Pauli’s proposal finds general acceptance. On the basis of this hypothesis, at the end of 1933 in Rome, Enrico Fermi formulates his theory of ß-decay: electrons and neutrinos (antineutrino) are not present inside the nucleus; they are emitted at the instant of their creation (Fermi 1934). A new type of interaction is postulated that will later be called “weak interaction.”

In 1928, a Russian-born young theoretician, George Gamow, travelled from Copenhagen to Cambridge to give a talk on his new results. With the newly developed quantum mechanics, he is able to explain and to calculate α-decay on the basis of a “tunnel effect” through the potential barrier surrounding the nucleus (Gamow 1928). This potential barrier arises from the opposed effects of the electromagnetic interaction and the forces providing the cohesion of the nucleus (later called “strong interaction”). Listening to this talk, J.D. Cockcroft, one of Rutherford’s associates, gets the idea that Gamow’s argument could be reversed: low-energy protons should be able to penetrate a light nucleus and split it. Rutherford agrees; Cockcroft and E.T.S. Walton construct a low-energy proton accelerator and, in 1932, succeed in observing the first artificial disintegrations of lithium 7 nuclei.

In 1932, following an experiment of Frédéric and Irène Joliot-Curie in Paris, James Chadwick at the Cavendish Laboratory discovers the existence in the nucleus of “neutrons,” neutral particles having about the same mass as the proton. The following year in Germany, Werner Heisenberg assumes that nuclei are formed by protons and neutrons put on the same footing; they will later be called “nucleons.”

Artificial Radioactivity
In 1932, in California, Carl David Anderson discovers, with the help of a cloud chamber, the positive electron (or positron) among the cosmic rays; it is the “antiparticle” of the ordinary negative electron.

At the Institut du Radium in Paris, directed by Marie Curie, in January 1934, Frédéric and Irène Joliot-Curie discover “artificial radioactivity” (I. Curie and Joliot 1934). They had observed positrons and neutrons, emitted by an aluminium foil bombarded by a strong source of alpha-particles. They now realize that the number of these positrons diminishes according to the exponential law characteristic of radioactive decay, when the α-source is removed. They had produced radioactive phosphorous 30, an isotope of the stable phosphorous 31, inside the aluminium foil, by the nuclear reaction: Al 27 + α P 30 + n. Radioactive P 30 decays into stable Si 30 by positron emission; this is the first case of ß+ radioactivity. In ß+ radioactivity a proton of the nucleus changes into a neutron, whereas in ß- radioactivity a neutron changes into a proton. Frédéric and Irène Joliot-Curie confirm their conclusions by the chemical separation of the radioactive phosphorous from the aluminium foil. They find two other cases of artificial radioactivity among light elements. This is a remarkable generalization of the natural radioactivity discovered by Becquerel and the Curies in 1896–1898. In a few months, Fermi and his team in Rome, making use of neutrons as projectiles in order to penetrate heavier nuclei, were then able to produce almost 50 new artificial radioelements.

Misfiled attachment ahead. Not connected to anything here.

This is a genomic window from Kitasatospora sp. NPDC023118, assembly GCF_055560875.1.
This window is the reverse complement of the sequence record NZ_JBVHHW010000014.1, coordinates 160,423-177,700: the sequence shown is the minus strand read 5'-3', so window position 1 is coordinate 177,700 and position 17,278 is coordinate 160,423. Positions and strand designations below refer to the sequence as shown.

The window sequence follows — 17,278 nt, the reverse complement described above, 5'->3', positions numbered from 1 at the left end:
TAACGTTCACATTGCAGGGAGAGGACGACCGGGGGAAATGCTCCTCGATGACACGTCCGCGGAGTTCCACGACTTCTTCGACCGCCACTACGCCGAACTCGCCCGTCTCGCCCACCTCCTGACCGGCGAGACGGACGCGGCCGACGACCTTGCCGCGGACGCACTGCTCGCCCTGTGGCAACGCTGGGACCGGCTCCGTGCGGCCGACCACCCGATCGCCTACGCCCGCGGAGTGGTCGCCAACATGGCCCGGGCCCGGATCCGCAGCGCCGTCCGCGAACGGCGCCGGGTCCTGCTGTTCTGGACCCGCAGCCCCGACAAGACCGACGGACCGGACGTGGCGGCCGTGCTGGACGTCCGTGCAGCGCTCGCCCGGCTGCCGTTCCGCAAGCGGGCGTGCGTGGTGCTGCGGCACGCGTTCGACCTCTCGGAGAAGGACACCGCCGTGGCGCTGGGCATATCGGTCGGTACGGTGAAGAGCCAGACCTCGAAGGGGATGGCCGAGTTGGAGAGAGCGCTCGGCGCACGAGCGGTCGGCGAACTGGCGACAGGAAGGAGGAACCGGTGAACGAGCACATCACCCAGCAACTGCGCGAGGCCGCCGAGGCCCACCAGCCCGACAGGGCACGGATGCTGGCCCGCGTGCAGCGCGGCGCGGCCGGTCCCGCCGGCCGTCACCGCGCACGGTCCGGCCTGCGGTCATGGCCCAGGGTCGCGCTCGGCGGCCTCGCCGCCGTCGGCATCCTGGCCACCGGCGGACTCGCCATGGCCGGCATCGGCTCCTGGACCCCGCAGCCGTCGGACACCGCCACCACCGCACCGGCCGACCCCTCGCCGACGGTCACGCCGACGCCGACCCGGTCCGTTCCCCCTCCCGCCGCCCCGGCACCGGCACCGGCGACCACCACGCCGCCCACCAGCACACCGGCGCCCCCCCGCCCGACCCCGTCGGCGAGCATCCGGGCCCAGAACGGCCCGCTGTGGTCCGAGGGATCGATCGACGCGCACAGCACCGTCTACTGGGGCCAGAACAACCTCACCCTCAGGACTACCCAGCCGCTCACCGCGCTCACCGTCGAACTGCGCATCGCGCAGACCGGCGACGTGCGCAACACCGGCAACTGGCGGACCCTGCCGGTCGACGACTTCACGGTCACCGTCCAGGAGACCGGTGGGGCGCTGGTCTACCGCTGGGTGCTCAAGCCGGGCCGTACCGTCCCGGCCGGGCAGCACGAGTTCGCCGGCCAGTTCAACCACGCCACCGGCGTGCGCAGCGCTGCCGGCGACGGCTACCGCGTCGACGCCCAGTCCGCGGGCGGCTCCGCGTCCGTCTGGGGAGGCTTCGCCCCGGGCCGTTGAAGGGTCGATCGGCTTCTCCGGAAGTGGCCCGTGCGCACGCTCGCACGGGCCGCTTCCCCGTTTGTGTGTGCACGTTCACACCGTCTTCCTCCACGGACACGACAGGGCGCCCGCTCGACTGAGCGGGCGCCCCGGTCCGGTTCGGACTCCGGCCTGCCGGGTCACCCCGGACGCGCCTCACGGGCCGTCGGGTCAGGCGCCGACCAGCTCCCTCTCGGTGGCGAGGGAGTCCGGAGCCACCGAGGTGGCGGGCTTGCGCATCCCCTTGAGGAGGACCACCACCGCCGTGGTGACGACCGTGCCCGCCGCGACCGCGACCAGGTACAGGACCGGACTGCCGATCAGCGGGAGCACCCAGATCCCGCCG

Several important applications followed from this discovery. In 1935 in Copenhagen, George von Hevesy used radioactive isotopes of elements with great interest to biologists to develop his indicator method. In 1949 in Chicago, Willard F. Libby, having observed the continuous production of carbon 14 (the half-life of which is 5570 years) on atmospheric nitrogen by cosmic rays, invented his dating method (used for age determinations in archeology, geology, and geophysics).

In January 1934, Frédéric and Irène Joliot-Curie discovered “artificial radioactivity.”

Then, other types of radioactivity are discovered. Quantum mechanics predicts that an inner electron of an atom (mainly a K electron) has a finite probability to be found inside the nucleus; so radioactivity by electron capture can take place, in possible competition with ß+ decay, if permitted by energy balance. In 1937 in Berkeley, Luis W. Alvarez finds the first case of electron capture. In December 1938 in Berlin, Otto Hahn and Fritz Strassmann discover fission of uranium nuclei bombarded by neutrons. In 1940, the Russian physicists Goeorgy N. Flerov and K.A. Petrjak observe the spontaneous fission of uranium, which takes place by a tunnel effect analogous to what happens in α decay. In 1981 in Darmstadt, Germany, radioactivity by the emission of protons is observed.

In the 1920s, nuclear physics was considered to be part of the field of radioactivity; less than 20 years later, radioactivity was considered to be part of nuclear physics.

Pierre Radvanyi is honorary director of research at CNRS, a nuclear physicist, and a historian of science at Institut de Physique Nucléaire, Orsay, France.

See the References section for works cited in this article.